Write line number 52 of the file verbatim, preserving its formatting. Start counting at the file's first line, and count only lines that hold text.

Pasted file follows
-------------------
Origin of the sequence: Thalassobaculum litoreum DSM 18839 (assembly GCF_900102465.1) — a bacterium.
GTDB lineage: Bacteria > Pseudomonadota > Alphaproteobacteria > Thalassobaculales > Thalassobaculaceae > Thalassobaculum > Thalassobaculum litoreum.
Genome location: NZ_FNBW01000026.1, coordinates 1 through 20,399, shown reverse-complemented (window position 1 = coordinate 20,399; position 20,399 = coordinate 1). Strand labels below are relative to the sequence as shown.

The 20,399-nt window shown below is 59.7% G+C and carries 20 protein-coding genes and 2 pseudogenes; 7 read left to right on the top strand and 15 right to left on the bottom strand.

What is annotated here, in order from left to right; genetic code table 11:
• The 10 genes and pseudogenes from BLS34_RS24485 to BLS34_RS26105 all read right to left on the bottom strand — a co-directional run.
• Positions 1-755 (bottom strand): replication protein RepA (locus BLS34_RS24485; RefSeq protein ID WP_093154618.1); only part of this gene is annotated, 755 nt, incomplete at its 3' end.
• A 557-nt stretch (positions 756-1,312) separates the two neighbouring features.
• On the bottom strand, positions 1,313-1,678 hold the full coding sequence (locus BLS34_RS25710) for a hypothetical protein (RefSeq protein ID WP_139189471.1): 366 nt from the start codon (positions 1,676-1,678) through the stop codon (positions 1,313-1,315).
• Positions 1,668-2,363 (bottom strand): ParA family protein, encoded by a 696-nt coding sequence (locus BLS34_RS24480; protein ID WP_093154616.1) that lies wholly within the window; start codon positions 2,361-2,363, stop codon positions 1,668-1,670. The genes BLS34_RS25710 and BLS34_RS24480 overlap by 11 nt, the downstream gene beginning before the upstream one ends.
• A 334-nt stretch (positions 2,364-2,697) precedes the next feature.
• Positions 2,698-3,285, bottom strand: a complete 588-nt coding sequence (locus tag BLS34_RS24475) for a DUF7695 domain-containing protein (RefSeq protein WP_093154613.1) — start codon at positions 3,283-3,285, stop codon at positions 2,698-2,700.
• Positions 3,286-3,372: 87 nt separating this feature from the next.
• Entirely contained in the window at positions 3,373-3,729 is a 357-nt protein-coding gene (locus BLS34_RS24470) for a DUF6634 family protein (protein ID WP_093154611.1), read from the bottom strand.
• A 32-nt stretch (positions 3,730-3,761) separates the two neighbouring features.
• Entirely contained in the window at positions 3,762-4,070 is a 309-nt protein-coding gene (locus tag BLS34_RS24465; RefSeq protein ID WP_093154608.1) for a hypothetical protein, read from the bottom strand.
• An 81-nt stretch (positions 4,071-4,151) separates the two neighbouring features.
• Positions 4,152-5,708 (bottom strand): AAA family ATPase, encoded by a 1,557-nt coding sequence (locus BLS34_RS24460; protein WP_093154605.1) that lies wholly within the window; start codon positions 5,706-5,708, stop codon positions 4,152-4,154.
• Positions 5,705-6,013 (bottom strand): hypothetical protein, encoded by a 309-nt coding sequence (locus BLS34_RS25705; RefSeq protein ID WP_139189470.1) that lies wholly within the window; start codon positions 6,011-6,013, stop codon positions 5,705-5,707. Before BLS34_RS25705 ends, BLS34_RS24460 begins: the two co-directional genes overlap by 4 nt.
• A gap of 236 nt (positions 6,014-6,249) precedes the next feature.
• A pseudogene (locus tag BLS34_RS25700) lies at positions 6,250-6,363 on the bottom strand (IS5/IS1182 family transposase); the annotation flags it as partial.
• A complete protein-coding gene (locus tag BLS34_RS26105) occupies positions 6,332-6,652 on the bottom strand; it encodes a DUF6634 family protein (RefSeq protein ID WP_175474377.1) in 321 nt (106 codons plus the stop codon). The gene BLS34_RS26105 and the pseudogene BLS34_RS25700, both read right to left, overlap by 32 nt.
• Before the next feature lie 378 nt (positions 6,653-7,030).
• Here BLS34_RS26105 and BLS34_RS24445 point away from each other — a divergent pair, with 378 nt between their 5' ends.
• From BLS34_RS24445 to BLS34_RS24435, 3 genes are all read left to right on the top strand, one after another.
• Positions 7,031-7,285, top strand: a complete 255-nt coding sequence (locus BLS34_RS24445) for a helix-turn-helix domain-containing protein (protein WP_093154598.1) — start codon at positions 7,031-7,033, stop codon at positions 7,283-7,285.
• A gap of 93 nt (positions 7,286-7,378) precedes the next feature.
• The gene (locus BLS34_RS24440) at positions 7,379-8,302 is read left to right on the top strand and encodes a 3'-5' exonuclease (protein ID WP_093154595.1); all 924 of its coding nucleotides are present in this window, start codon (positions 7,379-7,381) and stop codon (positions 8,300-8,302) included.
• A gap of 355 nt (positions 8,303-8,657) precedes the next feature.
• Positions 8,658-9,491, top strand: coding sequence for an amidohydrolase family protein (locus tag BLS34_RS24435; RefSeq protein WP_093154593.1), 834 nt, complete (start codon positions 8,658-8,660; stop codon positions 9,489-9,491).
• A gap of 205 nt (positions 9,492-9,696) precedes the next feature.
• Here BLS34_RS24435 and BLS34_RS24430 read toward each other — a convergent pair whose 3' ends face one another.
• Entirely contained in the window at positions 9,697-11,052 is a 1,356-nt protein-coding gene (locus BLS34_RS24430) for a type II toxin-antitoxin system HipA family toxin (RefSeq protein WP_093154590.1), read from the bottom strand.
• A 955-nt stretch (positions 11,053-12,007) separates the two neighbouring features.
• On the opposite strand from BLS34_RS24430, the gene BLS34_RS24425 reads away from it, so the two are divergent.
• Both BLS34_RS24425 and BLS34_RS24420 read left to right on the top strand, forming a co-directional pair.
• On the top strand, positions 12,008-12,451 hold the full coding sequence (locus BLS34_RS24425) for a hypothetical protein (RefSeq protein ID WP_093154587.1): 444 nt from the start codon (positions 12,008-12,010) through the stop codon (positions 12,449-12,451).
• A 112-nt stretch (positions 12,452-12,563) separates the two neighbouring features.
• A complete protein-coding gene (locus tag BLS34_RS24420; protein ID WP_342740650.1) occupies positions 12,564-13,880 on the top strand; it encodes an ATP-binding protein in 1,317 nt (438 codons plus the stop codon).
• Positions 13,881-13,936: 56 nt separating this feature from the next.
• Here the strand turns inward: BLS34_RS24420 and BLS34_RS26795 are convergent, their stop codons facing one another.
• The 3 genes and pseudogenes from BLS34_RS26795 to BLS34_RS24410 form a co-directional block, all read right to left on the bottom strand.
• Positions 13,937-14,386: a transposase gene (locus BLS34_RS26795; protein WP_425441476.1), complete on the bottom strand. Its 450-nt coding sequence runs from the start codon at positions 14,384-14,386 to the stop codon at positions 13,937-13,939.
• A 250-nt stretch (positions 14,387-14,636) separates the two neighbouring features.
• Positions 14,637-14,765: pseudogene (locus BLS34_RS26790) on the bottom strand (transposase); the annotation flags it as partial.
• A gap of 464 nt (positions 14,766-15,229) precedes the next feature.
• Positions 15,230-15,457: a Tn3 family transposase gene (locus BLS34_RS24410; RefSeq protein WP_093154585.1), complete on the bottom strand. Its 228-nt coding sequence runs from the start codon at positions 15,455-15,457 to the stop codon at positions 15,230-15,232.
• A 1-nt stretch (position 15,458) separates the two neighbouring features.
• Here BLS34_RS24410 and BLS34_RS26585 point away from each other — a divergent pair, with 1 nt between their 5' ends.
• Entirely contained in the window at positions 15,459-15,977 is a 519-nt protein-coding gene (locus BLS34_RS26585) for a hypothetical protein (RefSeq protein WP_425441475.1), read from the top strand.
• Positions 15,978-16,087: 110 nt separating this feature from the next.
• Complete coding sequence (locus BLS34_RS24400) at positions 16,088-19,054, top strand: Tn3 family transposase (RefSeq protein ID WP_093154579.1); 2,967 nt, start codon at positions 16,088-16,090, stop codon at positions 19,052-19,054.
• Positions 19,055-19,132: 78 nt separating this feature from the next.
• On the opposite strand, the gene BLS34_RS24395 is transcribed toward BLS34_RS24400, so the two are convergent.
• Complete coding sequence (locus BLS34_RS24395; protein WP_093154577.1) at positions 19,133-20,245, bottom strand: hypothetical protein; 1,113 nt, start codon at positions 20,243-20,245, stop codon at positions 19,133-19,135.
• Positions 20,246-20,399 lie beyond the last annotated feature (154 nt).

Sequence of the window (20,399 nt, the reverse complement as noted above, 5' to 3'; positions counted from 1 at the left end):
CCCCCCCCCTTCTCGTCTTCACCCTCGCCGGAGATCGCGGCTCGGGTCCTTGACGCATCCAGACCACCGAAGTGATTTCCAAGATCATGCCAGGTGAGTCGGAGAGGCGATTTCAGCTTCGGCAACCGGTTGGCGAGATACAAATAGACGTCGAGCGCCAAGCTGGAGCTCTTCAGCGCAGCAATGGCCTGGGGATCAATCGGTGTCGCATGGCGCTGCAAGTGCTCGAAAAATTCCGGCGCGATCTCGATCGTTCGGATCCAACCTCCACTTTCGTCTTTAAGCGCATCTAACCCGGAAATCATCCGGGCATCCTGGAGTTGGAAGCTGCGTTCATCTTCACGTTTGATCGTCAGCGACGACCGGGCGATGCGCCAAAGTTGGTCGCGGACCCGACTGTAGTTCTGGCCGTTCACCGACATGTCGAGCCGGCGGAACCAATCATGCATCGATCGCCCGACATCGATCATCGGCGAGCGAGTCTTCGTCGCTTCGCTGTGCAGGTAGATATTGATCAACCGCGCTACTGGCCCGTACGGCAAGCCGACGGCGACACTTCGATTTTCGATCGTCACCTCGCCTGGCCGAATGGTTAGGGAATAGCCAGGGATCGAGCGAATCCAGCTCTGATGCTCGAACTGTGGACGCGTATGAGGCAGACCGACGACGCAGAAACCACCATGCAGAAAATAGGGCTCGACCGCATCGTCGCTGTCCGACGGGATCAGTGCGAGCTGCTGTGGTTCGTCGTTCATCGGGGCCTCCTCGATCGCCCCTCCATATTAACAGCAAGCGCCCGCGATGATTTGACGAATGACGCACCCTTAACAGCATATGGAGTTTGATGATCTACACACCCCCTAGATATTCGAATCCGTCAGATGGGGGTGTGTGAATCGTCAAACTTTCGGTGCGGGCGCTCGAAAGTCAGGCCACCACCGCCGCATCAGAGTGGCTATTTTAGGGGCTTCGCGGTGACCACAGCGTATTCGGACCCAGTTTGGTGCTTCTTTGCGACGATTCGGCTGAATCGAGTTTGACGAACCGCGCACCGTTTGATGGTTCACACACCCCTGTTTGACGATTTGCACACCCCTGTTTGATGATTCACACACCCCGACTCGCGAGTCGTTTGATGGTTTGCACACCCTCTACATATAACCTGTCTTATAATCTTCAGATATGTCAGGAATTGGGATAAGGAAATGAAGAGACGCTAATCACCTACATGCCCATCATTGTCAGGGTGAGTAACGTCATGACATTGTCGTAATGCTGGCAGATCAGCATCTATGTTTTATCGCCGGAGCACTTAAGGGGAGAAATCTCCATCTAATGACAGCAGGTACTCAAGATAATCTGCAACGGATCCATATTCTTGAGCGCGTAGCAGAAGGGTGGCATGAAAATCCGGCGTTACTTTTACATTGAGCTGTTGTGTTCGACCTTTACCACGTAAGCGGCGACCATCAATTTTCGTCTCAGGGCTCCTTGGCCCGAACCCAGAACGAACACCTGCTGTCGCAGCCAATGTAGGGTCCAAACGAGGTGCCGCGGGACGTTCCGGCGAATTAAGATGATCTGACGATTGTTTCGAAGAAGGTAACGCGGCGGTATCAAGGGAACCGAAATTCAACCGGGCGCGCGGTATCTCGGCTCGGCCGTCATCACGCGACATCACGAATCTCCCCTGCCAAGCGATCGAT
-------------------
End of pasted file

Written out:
• Complete coding sequence (locus BLS34_RS24400) at positions 16,088-19,054, top strand: Tn3 family transposase (RefSeq protein ID WP_093154579.1); 2,967 nt, start codon at positions 16,088-16,090, stop codon at positions 19,052-19,054.